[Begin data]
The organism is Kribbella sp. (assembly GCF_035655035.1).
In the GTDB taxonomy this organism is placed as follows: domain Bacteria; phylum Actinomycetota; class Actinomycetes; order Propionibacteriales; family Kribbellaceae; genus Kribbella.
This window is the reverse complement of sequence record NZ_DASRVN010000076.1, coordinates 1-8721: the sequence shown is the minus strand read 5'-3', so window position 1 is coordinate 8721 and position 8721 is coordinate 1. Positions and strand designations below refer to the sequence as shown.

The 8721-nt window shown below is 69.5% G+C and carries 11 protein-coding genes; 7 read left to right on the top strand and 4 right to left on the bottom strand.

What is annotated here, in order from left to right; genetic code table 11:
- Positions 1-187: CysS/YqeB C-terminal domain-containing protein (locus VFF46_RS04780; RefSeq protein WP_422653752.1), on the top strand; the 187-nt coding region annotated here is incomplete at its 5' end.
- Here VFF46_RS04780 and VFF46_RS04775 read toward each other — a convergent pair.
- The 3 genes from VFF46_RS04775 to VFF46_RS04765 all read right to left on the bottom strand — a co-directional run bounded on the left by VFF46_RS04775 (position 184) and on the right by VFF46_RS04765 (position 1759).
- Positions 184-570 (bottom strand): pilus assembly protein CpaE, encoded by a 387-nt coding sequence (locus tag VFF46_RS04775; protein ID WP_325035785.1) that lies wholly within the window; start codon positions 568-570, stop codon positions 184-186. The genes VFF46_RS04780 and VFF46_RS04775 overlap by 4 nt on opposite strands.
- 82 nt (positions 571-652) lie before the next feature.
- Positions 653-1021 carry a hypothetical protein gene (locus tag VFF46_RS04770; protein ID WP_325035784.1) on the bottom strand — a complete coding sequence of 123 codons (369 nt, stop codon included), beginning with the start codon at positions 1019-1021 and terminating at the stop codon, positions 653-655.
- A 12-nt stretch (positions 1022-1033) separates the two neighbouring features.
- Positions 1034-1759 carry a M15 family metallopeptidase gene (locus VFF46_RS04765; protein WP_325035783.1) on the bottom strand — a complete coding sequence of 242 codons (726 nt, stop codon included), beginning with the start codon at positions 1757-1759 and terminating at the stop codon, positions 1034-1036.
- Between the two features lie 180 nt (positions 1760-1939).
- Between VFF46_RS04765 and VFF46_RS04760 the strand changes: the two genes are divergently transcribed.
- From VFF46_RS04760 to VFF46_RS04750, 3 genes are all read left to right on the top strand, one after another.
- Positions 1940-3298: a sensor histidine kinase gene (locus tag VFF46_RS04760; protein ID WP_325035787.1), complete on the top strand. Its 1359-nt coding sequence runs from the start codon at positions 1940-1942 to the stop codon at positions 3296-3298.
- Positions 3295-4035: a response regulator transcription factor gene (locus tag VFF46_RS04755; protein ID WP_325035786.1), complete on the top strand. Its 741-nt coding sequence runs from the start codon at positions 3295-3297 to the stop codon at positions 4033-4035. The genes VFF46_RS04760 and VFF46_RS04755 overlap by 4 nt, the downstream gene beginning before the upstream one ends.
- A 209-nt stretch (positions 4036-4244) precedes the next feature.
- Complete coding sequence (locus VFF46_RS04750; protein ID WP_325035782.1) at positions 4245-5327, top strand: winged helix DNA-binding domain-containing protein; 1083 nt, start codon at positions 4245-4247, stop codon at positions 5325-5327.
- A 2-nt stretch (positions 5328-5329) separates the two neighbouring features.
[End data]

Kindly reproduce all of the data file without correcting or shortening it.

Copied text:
The organism is Kribbella sp. (assembly GCF_035655035.1).
In the GTDB taxonomy this organism is placed as follows: domain Bacteria; phylum Actinomycetota; class Actinomycetes; order Propionibacteriales; family Kribbellaceae; genus Kribbella.
This window is the reverse complement of sequence record NZ_DASRVN010000076.1, coordinates 1-8721: the sequence shown is the minus strand read 5'-3', so window position 1 is coordinate 8721 and position 8721 is coordinate 1. Positions and strand designations below refer to the sequence as shown.

The 8721-nt window shown below is 69.5% G+C and carries 11 protein-coding genes; 7 read left to right on the top strand and 4 right to left on the bottom strand.

What is annotated here, in order from left to right; genetic code table 11:
- Positions 1-187: CysS/YqeB C-terminal domain-containing protein (locus VFF46_RS04780; RefSeq protein WP_422653752.1), on the top strand; the 187-nt coding region annotated here is incomplete at its 5' end.
- Here VFF46_RS04780 and VFF46_RS04775 read toward each other — a convergent pair.
- The 3 genes from VFF46_RS04775 to VFF46_RS04765 all read right to left on the bottom strand — a co-directional run bounded on the left by VFF46_RS04775 (position 184) and on the right by VFF46_RS04765 (position 1759).
- Positions 184-570 (bottom strand): pilus assembly protein CpaE, encoded by a 387-nt coding sequence (locus tag VFF46_RS04775; protein ID WP_325035785.1) that lies wholly within the window; start codon positions 568-570, stop codon positions 184-186. The genes VFF46_RS04780 and VFF46_RS04775 overlap by 4 nt on opposite strands.
- 82 nt (positions 571-652) lie before the next feature.
- Positions 653-1021 carry a hypothetical protein gene (locus tag VFF46_RS04770; protein ID WP_325035784.1) on the bottom strand — a complete coding sequence of 123 codons (369 nt, stop codon included), beginning with the start codon at positions 1019-1021 and terminating at the stop codon, positions 653-655.
- A 12-nt stretch (positions 1022-1033) separates the two neighbouring features.
- Positions 1034-1759 carry a M15 family metallopeptidase gene (locus VFF46_RS04765; protein WP_325035783.1) on the bottom strand — a complete coding sequence of 242 codons (726 nt, stop codon included), beginning with the start codon at positions 1757-1759 and terminating at the stop codon, positions 1034-1036.
- Between the two features lie 180 nt (positions 1760-1939).
- Between VFF46_RS04765 and VFF46_RS04760 the strand changes: the two genes are divergently transcribed.
- From VFF46_RS04760 to VFF46_RS04750, 3 genes are all read left to right on the top strand, one after another.
- Positions 1940-3298: a sensor histidine kinase gene (locus tag VFF46_RS04760; protein ID WP_325035787.1), complete on the top strand. Its 1359-nt coding sequence runs from the start codon at positions 1940-1942 to the stop codon at positions 3296-3298.
- Positions 3295-4035: a response regulator transcription factor gene (locus tag VFF46_RS04755; protein ID WP_325035786.1), complete on the top strand. Its 741-nt coding sequence runs from the start codon at positions 3295-3297 to the stop codon at positions 4033-4035. The genes VFF46_RS04760 and VFF46_RS04755 overlap by 4 nt, the downstream gene beginning before the upstream one ends.
- A 209-nt stretch (positions 4036-4244) precedes the next feature.
- Complete coding sequence (locus VFF46_RS04750; protein ID WP_325035782.1) at positions 4245-5327, top strand: winged helix DNA-binding domain-containing protein; 1083 nt, start codon at positions 4245-4247, stop codon at positions 5325-5327.
- A 2-nt stretch (positions 5328-5329) separates the two neighbouring features.